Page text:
Dinitz. U.S. Pressure is Not Conducive to Mideast Peace Talks
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Dinitz. U.S. Pressure is Not Conducive to Mideast Peace Talks

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Simcha Dinitz, Israel’s Ambassador to Washington, said that no Middle East peace negotiations will take place “as long as Arab leaders are led to believe the United States can produce concessions for them from Israel.” In an address to the American Jewish Congress national biennial convention at the Doral Country Club, Dinitz criticized Egypt for breaking off the peace talks Jan. 18 after a day and a half of negotiations.

“It is a sad commentary on the situation that the President of the United States has spent more time seeking a solution to the Middle East conflict than the President of Egypt,” he said. “Sixty vears of Arab-Jewish conflict since the Balfour Declaration deserve more than 36 hours of negotiations from President (Anwar) Sadat,” Dinitz told 500 convention delegates from throughout the country.

He said news reports of Premier Menachem Begin’s visit to Washington had “tended to create an inaccurate impression about Israeli positions on a number of key points. For the sake of truth and fairness,” he said, “these positions should be stated with clarity and frankness. Israel has taken grave risks for peace in offering a comprehensive peace plan…”

Dinitz said that “Israel has not gone back on her acceptance of Security Council Resolution 242. Indeed. Prime Minister Begin made clear during his visit in Washington that Israel accepts all the principles of 242 as a basis for negotiations with the Arab states concerned.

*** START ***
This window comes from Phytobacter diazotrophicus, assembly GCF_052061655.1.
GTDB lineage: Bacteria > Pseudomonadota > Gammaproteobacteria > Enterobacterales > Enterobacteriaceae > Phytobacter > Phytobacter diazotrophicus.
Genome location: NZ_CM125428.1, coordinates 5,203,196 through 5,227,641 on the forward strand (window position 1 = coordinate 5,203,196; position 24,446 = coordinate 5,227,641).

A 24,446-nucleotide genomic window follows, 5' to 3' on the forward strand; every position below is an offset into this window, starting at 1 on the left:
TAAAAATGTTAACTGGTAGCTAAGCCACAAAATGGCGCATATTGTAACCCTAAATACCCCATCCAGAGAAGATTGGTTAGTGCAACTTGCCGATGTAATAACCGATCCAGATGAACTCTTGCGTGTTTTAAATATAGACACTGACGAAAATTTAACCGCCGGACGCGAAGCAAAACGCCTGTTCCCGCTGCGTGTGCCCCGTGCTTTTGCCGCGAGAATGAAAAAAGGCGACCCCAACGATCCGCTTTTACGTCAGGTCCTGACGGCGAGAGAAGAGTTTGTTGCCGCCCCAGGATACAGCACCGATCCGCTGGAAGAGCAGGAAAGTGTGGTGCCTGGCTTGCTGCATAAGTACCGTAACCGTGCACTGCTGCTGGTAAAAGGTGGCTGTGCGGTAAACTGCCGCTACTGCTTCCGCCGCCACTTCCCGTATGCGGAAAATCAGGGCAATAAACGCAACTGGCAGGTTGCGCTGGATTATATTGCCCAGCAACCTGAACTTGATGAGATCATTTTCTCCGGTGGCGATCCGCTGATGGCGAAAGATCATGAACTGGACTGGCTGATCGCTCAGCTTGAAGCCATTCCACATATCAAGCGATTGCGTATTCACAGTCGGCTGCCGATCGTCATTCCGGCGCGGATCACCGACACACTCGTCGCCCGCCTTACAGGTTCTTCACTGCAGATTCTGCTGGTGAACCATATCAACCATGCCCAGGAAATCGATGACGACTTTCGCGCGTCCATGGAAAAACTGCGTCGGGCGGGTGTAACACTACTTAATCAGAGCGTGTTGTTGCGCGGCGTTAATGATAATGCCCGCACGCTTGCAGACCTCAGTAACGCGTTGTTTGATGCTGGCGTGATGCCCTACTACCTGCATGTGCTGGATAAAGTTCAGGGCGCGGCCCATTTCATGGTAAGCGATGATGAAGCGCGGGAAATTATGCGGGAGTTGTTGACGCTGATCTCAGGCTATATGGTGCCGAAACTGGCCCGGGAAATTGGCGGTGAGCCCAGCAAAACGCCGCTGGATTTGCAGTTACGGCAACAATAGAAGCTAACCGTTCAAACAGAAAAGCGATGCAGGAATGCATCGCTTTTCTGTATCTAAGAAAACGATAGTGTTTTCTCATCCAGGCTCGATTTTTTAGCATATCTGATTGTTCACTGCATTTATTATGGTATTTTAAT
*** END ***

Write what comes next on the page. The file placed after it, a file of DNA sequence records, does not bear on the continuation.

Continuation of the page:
“This is all that Israel is required to accept–and this is precisely what Israel has accepted. Israel is not required by Resolution 242 to make any prior commitments in advance of the negotiations. Israel has agreed to negotiate in good faith any proposal offered within the framework of Resolution 242. We are still waiting for such a proposal.”


Sen. Paul Sarbanes (D.Md.) warned against any American involvement in the Israeli political scene. “The United States must do or say nothing to interfere in the domestic affairs of Israel.” he said. “The decisions about Israel’s political leadership can be made only through the free and legitimate governmental processes of Israel, not by any outside power.”

On efforts of American friends of Israel to influence U.S. policy in the Mideast. Sarbanes declared “the most fundamental thing to realize is that those American Jews and non-Jews who are concerned for Israel’s security constitute not an Israeli lobby but an American lobby. As a member of this group I owe no apology for and have no regrets about asserting those powerful ties of friendship, mutual commitment to democratic values and mutual concern for peace that underly American-Israel relations.”

A resolution adopted at the end of the four-day convention, which ended yesterday, charged that the Carter Administration was “seeking to become an arbitrator rather than a mediator.” It assailed any U.S. effort to “impose its own Middle East solution” instead of bringing the parties together to work out their own agreement and stated that the Administration had “apparently failed to grasp the flexibility and degree of compromise inherent in the new Israeli positions.”

The resolution also criticized Carter’s proposal to sell war planes to Saudi Arabia and Egypt and to link the sale of such “lethal and offensive weapons” with the previously committed sale of U.S. planes to Israel.

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